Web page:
Concrete Driveways & Approaches
A typical driveway within Tulsa and surrounding city limits will consist of two parts: The parking parking slab and the approach slab. The parking slab is typically designed for one, two, or three car widths. It will have a thickness of 4 to 6 inches depending on load considerations such as RVs or agricultural equipment. Parking slabs are often placed on-grade, meaning that the concrete is placed on compacted earth. It may have a grid of reinforcing steel placed throughout or along critical joint edges depending on the contractor's recommendation or at the request of the owner. It should be jointed during concrete placement or have joints cut with a saw as soon as the concrete initially cures. These joints should not exceed 12ft to prevent mid-panel cracking.
The approach slab is the section of concrete between the street and the parking slab. It consists of the concrete from the curb and gutter back to the right-of-way limit. This is usually 12 feet on non-arterial residential streets. It is separated from the parking slab with an expansion joint and sometimes a 4-5 ft wide sidewalk. Unlike the parking slab, the approach slab has a minimum concrete thickness of 6 inches and cannot have reinforcement present. The City of Tulsa concrete driveway standards require any new or reconstructed driveway approach to have a 6-inch compacted gravel base. Many older approaches are just 6 inch on-grade which necessitates excavation of the earth to make room for the gravel. Finally, approach slabs are almost always within the city right-of-way and therefore must be permitted and inspected both before and after concrete placement.
Driveway Design Considerations
City Permit and Inspection Requirements for Driveways
Do you need a permit for your driveway or sidewalk? The answer depends on the location. Cities such as Tulsa and Broken Arrow both require permits for driveway approaches, new driveways, widening of existing driveways, curb and gutter replacement, and sidewalks within the right-of-way (ROW). Other communities such as Owasso, do not.
The two most common permits required are residential zoning for widenings,/extensions and residential ROW (non-arterial) for approaches, curbs, and sidewalks. Both require inspection before and after placement of the concrete. Some of the things the inspector will look for are:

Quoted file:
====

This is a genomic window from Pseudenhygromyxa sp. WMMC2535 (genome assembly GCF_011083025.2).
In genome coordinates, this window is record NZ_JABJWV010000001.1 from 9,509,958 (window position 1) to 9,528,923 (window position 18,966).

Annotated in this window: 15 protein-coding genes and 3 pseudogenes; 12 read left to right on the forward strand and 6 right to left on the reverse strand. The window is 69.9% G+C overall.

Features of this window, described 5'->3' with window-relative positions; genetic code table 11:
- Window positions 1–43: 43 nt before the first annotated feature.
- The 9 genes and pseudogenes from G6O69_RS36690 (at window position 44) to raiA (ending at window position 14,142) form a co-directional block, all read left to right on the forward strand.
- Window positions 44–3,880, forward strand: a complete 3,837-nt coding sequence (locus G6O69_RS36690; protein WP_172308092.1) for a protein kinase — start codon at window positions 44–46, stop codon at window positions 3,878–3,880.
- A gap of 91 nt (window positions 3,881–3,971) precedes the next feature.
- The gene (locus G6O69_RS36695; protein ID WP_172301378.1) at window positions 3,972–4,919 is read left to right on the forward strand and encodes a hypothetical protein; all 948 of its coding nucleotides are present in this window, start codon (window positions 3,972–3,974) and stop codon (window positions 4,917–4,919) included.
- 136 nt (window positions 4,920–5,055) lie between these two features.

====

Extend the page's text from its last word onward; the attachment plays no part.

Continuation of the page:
- Size and dimensions matches permit description.
- Correct location of right-of-way limit separating the formed approaches and parking slabs.
- Minimum thickness and presence of compacted gravel in approach slabs.
- No presence of reinforcing steel in approach slabs. (No rebar allowed in ROW)
- Appropriately sized and curved curb returns in the approach.
- Expansion joints around sidewalks and against the parking slab.
- Ensure the approach includes the gutter, not just the curb.
- Cross slope across sidewalks (Max: 1.7%-2%)
- Concrete curb cuts are not within 3-ft of neighboring joints.
In order to obtain a permit you must be insured and bonded, so it is usually easier and cheaper to hire an already credentialed contractor to apply on your behalf. Your municipality must have a copy of your contractors CBGL insurance and a bond on-file to issue the final permit. Neither Tulsa nor Broken Arrow will issue a permit to uninsured or unbonded contractors, so be wary of those who cannot provide you proof of coverage. After all, you'll be the one left with the citation and required to redo it.
"I recieved a Notice of Violation from the City of Tulsa. Now what?"
If you received a notice of violation on your driveway expansion, approach, or curb work, the first thing you should do is contact the department that issued the violation and gain a clear understanding of what triggered it. Most of the customers that hire us after receiving a violation notice did not research, were not informed by the contractor of these permit requirements or worse, are misled into believing they are unnecessary. Tulsa inspectors are cracking down, so don't be penny-wise and pound-foolish. Failure to obtain a permit for this small area of your driveway could result in you receiving a notice of violation from city, fines, or create problems when attempting to sale or transfer ownership of property. The best thing to do is check yourself and make sure that whoever you hire has the proper knowledge, experience, and credentials.